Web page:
Letter to a birth-mother
In celebration of my birth-mother’s birthday this month, I am publishing this letter (with permission) from adoptee Shefalie Chandra, who wrote to her birth-mother this last Mother’s Day. Her words really moved me and echo so many of my emotions, which is why I wanted to share it…
I am really sorry that I never got to reach the stage in my life and yours where I could have emotionally adult responses and choices in a relationship with you. I am sorry that I never actually got the chance to have a relationship with you, except mostly in my head where I am writing all the scripts and narratives.
I wish I could have got to the place where I could have shown more respect and care for you, without having to change you into who I thought I needed or wanted, or become critical and judgmental.
I can now see that I expected you to be almost perfect in meeting my relational needs as a mother. I never got to be able to appreciate you for who you are/were as a whole individual and person in your own right. For the good and bad, and
not for what you could give me or make up to me, filling in the voids.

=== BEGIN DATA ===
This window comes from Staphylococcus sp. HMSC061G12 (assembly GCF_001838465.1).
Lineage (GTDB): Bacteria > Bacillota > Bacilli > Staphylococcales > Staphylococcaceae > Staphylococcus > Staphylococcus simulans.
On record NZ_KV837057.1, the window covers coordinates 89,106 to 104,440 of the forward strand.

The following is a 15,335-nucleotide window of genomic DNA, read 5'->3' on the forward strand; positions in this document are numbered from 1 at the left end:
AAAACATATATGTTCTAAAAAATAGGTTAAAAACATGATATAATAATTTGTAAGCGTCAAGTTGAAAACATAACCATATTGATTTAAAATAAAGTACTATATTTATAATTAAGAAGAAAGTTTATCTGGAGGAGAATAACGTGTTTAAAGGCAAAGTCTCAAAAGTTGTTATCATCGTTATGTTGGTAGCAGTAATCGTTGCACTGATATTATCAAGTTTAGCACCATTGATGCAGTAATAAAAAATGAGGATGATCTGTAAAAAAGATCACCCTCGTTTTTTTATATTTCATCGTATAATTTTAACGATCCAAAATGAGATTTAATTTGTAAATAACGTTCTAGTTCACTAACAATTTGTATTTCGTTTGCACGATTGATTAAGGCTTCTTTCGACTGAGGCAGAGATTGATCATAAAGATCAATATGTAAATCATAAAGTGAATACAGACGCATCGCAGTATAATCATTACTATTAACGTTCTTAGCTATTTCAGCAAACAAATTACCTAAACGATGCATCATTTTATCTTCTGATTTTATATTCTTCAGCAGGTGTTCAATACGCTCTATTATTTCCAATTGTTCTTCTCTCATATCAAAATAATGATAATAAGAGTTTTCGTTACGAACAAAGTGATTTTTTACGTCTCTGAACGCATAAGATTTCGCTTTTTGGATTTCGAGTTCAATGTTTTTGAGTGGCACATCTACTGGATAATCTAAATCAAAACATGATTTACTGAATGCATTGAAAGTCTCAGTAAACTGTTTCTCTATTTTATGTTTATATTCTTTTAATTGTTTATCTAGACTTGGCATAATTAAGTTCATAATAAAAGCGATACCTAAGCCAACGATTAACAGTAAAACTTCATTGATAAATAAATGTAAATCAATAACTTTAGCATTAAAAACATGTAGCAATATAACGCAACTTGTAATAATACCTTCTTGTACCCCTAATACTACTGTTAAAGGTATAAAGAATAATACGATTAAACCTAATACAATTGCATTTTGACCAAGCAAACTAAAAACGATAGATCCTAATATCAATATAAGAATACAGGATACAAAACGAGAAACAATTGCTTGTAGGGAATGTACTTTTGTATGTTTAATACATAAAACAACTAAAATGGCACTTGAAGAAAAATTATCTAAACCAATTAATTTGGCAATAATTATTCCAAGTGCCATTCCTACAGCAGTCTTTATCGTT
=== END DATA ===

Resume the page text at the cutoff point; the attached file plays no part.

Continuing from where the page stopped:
I have been learning how to deal with all the fallout of being relinquished and all that comes with being fostered and adopted and being raised by people who don’t reflect back to me who I am.
I am learning to take responsibility for my own thoughts, feelings, goals and actions, so that when I am under stress, I don’t fall into the victim mentality or blame game as I used to.
I am also learning to state my own beliefs and values to those who disagree with me, and that includes how others perceive adoption and birth-mothers and I don’t have to become adversarial.
I am learning to self-assess my limits, strengths and weaknesses and be able to freely discuss them with others who are swimming in the same waters. I am even swimming into the emotioanl world of others, meeting them at their place of need without getting sucked in and down. I think that means Mum, that at last I am becoming more emotionally mature; like more of a grown-up adult adoptee, and not the emotional infant or child I once was.
I wish you could have known me as this person. I wish I could have helped you learn to swim in these waters as well with me, but I couldn’t. I didn’t know how to then, so what I am going to do is try to help other people and I hope
you would have liked who I am becoming.
Oh, just one more thing, Mum, something else that I am learning to hear and know that I am loved by Christ, and that I have nothing to prove. And so that means as well, Mum, neither do you.
Happy mothers day Elizabeth, I hope you can hear me, because I mean it.